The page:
Wednesday, August 25th, 2010

Real World Canvas Tips from Hakim El Hattab

Category: Canvas

<p>

From Hakim El Hattab (who has some very nifty HTML5 experiments up) comes some nice tips on using the Canvas tag:

Cross browser implementation

There are no real discrepancies between the canvas outputs of different browsers so long as the JavaScript code is written correctly (if not, browsers tend to try and fix things for you, often resulting in varying results).

Performance

When working with animation on canvas, performance can be a challenge since bitmap operations are very processing expensive, especially at high resolutions. One important optimization rule to follow is to reuse as many pixels as possible between frames. What I mean by that is the fewer pixels that need to be processed each frame, the faster your program will run. A good example of this is when erasing pixels with the clearRect(x,y,w,h)method, it is very beneficial to clear and redraw only the pixels that have changed and not, for instance, a full screen 1920×1280 sized canvas. Unlike the Flash Player’s redraw regions, this management of “dirty rectangles” needs to be done manually for canvas.

State stack & transformation

The canvas can be manipulated via transformations such as rotation and scaling, resulting in a change to the canvas co-ordinate system. This is where it’s important to know about the state stack for which two methods are available: “save” (pushes the current state to the stack) and “restore” (reverts to the previous state). This enables you to apply transformation to a drawing and then restore back to the previous state to make sure the next shape is not affected by any earlier transformation. The states also include properties such as the fill and stroke colors.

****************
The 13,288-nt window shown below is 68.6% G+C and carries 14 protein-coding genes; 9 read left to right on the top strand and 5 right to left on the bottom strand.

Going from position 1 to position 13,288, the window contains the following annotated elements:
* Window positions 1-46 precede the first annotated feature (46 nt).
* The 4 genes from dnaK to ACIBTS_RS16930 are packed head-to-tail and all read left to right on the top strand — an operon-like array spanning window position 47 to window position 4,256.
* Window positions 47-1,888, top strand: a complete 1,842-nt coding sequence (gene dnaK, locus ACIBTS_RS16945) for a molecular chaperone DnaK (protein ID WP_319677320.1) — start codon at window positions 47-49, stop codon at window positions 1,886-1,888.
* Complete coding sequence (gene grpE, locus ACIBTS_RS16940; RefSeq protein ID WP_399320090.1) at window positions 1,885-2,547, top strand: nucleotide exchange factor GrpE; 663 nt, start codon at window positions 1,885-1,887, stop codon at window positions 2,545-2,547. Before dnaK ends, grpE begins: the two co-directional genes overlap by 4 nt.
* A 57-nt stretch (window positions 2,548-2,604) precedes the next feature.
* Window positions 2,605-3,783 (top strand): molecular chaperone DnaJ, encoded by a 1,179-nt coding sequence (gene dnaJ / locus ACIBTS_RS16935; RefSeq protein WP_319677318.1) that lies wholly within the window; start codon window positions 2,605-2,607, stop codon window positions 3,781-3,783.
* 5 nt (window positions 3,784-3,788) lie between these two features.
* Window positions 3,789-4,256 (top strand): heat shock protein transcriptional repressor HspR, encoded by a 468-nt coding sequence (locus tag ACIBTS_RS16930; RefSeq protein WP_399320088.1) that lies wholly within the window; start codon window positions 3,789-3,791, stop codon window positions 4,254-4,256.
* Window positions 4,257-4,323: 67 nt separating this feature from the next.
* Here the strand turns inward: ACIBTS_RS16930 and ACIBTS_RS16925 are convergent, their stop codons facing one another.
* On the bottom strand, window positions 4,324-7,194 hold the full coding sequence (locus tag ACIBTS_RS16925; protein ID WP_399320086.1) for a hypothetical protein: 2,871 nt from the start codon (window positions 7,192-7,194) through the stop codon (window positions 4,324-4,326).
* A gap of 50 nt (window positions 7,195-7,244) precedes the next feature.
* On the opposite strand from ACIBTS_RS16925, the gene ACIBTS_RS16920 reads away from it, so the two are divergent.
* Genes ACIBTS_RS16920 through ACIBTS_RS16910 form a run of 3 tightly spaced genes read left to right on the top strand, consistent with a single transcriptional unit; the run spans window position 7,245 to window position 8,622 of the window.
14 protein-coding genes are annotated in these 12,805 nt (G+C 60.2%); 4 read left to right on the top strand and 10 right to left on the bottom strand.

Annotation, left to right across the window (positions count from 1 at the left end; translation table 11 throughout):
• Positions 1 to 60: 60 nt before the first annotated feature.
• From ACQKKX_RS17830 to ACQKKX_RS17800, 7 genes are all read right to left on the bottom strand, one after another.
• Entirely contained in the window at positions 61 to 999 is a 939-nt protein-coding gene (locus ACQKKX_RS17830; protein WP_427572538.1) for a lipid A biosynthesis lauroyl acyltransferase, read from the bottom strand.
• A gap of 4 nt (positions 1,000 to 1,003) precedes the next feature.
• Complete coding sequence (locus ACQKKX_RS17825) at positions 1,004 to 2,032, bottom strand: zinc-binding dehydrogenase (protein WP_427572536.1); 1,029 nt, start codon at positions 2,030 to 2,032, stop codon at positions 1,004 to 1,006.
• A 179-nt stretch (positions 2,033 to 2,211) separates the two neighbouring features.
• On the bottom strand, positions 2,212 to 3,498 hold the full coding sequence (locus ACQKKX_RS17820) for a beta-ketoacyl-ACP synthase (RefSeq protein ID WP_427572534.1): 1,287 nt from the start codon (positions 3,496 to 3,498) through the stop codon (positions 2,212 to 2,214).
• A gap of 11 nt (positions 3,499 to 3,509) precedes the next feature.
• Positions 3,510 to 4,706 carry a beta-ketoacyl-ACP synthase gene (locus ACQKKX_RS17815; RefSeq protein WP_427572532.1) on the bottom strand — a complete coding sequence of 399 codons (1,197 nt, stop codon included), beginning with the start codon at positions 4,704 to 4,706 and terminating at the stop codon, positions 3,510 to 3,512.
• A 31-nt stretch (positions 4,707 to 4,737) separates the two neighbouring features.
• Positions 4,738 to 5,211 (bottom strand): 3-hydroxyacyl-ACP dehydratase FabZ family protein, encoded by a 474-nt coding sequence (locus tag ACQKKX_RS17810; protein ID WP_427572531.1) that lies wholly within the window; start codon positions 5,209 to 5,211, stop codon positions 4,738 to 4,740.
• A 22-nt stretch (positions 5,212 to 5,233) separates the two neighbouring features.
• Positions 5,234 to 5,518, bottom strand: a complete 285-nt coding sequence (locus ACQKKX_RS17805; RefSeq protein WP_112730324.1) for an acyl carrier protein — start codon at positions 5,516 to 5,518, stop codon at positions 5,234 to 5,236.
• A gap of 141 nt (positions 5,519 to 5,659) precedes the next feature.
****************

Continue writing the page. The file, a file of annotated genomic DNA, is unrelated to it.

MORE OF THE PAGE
Compositing

A very powerful tool at hand when working with canvas is compositing modes which, amongst other things, allow for masking and layering. As an example, you can check out Bakemono, where composite modes are used to mask the eye and mouth. There’s a wide array of available composite modes and they are all set through the canvas context’s “globalCompositeOperation” property.

Anti-aliasing

To allow for sub-pixel drawings, all browser implementations of canvas employ anti-aliasing (although this does not seem to be a requirement in the HTML5 spec). Anti-aliasing can be important to keep in mind if you want to draw crisp lines and notice the result looks blurred. To work around this you will need to either round to integer values or offset by half a pixel depending on if you’re drawing fills or strokes.

Clearing the canvas

To clear the entire canvas of any existing pixels you would normally use the clearRect(x,y,w,h) function but there is another option available. Whenever the width/height of the canvas are set, even if they are set to the value they already have, the canvas is reset. This is good to know when working with a dynamically sized canvas as you will notice drawings disappearing.

[via Mr. Doob]

Cross browser implementation

There are no real discrepancies between the canvas outputs of different browsers so long as the JavaScript code is written correctly (if not, browsers tend to try and fix things for you, often resulting in varying results).

Performance

When working with animation on canvas, performance can be a challenge since bitmap operations are very processing expensive, especially at high resolutions. One important optimization rule to follow is to reuse as many pixels as possible between frames. What I mean by that is the fewer pixels that need to be processed each frame, the faster your program will run. A good example of this is when erasing pixels with the clearRect(x,y,w,h)method, it is very beneficial to clear and redraw only the pixels that have changed and not, for instance, a full screen 1920×1280 sized canvas. Unlike the Flash Player’s redraw regions, this management of “dirty rectangles” needs to be done manually for canvas.

State stack & transformation

The canvas can be manipulated via transformations such as rotation and scaling, resulting in a change to the canvas co-ordinate system. This is where it’s important to know about the state stack for which two methods are available: “save” (pushes the current state to the stack) and “restore” (reverts to the previous state). This enables you to apply transformation to a drawing and then restore back to the previous state to make sure the next shape is not affected by any earlier transformation. The states also include properties such as the fill and stroke colors.

Compositing